We did, however, discuss some criteria for inclusion. The post-war period is taken as an approximate cut off point for the presentation of articles, whose aim is to explore the spatial dynamics of contemporary technoscience. We then blur this arbitrary demarcation through inclusion of an explicitly historical section. This section is important, for much of the dialogue in this area has been between Historical Geographers and Historians of Science, and we wanted to acknowledge this exchange. It also introduces a series of themes that resonate throughout the rest of the papers. However, we’d also suggest the post-war period is significant for establishing a set of relations between geography, politics, economy and culture, which influence the unfolding spaces of science and technology, not always in expected ways.
Establishing criteria for selecting contributions to the dialogue between Human Geography and STS is more problematic. For a start both are ‘interdisciplines’ themselves, with diverse historical, philosophical and empirical threads. There is also a thorough and on-going intellectual exchange between certain arenas of Geography and particular strands of STS, which we cannot encompass. Our aims are thus more limited: to illustrate how this exchange has engaged with charting the geographies of technoscience. The papers chosen are thus theoretically and disciplinarily diverse, but they always return in some way to contributing empirical insights to understanding the emerging geographies of technoscience. There will of course be exclusions and we will already be out of date. This on-line reader is just one way of taking stock before moving on, and we look forward to the continuing dialogue. We invite you to post your comments on the papers and introductions, and to add your references via Cite-u-like.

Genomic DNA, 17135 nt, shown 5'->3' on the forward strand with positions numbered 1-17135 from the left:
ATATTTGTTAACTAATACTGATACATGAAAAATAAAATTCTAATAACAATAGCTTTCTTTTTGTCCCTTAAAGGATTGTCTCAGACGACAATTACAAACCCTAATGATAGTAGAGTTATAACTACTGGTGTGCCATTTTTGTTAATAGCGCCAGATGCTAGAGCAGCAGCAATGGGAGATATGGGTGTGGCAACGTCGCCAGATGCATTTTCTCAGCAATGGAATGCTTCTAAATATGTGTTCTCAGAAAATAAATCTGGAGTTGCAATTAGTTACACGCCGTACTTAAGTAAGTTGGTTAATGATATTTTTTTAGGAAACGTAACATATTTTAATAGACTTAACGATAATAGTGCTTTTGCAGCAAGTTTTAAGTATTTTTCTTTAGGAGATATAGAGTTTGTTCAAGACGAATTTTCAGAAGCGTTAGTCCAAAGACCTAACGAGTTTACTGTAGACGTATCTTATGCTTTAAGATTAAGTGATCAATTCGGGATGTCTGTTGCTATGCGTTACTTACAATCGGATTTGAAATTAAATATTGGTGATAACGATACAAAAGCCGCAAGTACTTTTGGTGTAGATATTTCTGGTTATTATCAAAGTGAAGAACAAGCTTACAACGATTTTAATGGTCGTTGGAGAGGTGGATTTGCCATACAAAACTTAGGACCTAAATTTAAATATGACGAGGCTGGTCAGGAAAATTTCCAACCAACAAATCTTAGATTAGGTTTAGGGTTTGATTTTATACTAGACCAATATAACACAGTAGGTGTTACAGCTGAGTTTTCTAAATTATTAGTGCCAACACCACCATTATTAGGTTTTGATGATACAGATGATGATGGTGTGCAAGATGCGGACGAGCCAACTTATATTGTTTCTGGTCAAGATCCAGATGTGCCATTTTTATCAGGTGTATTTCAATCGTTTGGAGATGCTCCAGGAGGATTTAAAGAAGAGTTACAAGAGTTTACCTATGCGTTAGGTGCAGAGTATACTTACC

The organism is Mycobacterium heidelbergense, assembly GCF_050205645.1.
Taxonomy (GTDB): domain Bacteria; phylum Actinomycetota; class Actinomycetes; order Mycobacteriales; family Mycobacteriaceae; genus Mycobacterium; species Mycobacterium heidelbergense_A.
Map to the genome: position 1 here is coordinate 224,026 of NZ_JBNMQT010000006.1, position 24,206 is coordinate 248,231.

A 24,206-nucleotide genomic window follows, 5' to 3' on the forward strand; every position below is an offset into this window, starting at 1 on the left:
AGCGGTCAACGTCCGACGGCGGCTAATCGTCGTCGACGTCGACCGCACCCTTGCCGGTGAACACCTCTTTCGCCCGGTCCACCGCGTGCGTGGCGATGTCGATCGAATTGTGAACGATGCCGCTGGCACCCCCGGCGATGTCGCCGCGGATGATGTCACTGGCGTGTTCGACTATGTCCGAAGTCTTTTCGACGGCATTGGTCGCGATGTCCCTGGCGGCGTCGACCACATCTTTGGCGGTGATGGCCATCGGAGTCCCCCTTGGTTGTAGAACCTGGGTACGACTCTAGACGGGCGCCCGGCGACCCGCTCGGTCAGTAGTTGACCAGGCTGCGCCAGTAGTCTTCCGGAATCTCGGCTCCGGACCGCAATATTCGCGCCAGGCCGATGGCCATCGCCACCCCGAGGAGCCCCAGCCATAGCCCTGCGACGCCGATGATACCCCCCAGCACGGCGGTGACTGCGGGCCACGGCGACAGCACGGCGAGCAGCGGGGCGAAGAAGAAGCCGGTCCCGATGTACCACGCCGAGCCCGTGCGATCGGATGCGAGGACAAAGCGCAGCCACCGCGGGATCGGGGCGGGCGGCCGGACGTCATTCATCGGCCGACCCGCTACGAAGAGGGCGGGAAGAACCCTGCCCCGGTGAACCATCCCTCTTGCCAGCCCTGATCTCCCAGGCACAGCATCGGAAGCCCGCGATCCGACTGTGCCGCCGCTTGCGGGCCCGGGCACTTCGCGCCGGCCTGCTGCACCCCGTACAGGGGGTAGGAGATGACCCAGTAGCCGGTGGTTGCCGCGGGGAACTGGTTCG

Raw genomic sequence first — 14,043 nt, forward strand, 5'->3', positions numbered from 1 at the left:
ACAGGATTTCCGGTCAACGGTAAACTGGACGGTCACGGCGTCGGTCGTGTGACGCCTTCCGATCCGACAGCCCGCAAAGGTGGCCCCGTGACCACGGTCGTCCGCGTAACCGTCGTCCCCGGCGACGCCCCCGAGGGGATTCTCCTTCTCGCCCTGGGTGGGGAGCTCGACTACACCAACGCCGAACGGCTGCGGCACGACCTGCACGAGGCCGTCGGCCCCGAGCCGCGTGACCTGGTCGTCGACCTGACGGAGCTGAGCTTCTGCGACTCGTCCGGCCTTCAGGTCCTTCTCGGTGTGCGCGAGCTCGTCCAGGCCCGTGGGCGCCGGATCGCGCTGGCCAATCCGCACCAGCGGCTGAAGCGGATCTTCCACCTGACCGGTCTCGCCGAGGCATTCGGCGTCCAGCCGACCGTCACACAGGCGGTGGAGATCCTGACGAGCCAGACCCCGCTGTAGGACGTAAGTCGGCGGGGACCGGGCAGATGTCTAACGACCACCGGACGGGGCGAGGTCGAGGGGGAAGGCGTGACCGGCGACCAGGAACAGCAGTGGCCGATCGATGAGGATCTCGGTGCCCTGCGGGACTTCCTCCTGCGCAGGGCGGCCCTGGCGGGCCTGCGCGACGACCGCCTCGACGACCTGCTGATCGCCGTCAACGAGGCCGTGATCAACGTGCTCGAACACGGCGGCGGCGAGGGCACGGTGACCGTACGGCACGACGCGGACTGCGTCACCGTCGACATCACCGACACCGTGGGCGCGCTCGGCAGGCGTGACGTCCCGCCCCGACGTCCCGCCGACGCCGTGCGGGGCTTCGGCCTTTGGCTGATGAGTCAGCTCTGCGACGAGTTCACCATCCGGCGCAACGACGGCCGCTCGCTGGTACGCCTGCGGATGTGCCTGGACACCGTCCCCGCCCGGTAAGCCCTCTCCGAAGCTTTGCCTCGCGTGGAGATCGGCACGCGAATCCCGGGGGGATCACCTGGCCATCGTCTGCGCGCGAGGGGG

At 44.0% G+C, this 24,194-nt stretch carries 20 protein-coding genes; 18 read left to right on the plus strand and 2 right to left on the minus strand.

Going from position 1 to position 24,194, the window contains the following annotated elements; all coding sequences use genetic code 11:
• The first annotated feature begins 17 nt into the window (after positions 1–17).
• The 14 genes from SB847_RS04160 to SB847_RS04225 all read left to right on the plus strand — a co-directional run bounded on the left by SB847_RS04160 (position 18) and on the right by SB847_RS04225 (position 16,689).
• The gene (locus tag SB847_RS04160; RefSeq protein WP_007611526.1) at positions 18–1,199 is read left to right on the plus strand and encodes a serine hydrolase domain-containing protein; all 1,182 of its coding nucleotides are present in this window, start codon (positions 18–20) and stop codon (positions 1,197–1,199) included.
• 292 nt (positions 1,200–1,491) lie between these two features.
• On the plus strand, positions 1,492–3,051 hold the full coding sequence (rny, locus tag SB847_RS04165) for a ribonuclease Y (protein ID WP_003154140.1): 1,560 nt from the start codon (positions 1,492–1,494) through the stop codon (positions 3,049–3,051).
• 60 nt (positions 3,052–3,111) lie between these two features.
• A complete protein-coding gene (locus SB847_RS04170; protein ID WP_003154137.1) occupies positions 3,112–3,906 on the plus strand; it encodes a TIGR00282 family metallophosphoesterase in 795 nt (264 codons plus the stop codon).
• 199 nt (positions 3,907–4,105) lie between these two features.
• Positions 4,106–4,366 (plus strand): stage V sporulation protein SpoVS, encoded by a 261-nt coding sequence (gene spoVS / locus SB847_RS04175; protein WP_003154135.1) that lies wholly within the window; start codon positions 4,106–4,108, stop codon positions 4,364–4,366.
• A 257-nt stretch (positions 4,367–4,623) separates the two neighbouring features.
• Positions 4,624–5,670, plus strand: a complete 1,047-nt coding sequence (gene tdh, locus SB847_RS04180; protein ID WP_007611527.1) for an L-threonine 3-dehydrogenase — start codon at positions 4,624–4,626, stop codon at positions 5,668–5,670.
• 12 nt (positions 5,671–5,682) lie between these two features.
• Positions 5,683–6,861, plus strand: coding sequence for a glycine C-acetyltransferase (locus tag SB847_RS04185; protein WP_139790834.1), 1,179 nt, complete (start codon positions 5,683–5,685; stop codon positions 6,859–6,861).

Putting together this on-line reader from initial idea to its first incarnation has been a collaborative endeavour, involving debate, discussion and sometimes disagreements. Gail Davies (UCL) and Kezia Barker (Southampton) are both based in Geography Departments; Brian Balmer (UCL) and Richard Milne (UCL) are both primarily located in STS; perhaps fittingly Rob Doubleday moved from the Nanoscience Centre at Cambridge to the Geography Department during the period of development. All the introductory sections of this reader have been jointly authored. Special thanks are due to Richard Milne for development of the web interface.
Compiling this reader has involved many more individuals and institutions. We would like to thank the ESRC for their support for the Research Seminar Series on Locating Technoscience. The seminar series itself was an interdisciplinary and inter-institutional effort and wouldn’t have been possible without support from the following people. Helen Wickham, Sarah Whatmore, Adam Hedgecoe, Charles Thorpe and Jamie Lorimer contributed indispensable organisational support as well as intellectual input. We gratefully acknowledge the excellent seminar contributions from John Abraham, Nadia Abu-Zahra, Jon Agar, Ben Anderson, Andrew Barry, Carole Boudeau, Nik Brown, Jacquie Burgess, Will Davies, David Demeritt, Beth Greenhough, Hugh Gusterson, Steve Hinchliffe, Alan Ingram, Andrew Lakoff, Stuart Lane, John Law, David Leitner, David Livingstone, Tom MacMillan, Caitriona McLeish, Noortje Marres, Henrik Mattsson, Mike Michael, Mara Miele, Brian Rappert, Simon Reid-Henry, Arie Ripp, Emma Roe, Astrid Schwartz, Jasber Singh, Kaushik Sunder Rajan, Nicola Triscott, Ian Welsh, James Wilsdon, Brian Wynne and Kathryn Yusoff. We would additionally like to acknowledge all those who have assisted in developing the on-line reader, especially Nanneke Redclift, Norma Morris.
Comments on the reader and suggestions for further development can be left in the ‘Visitors Book’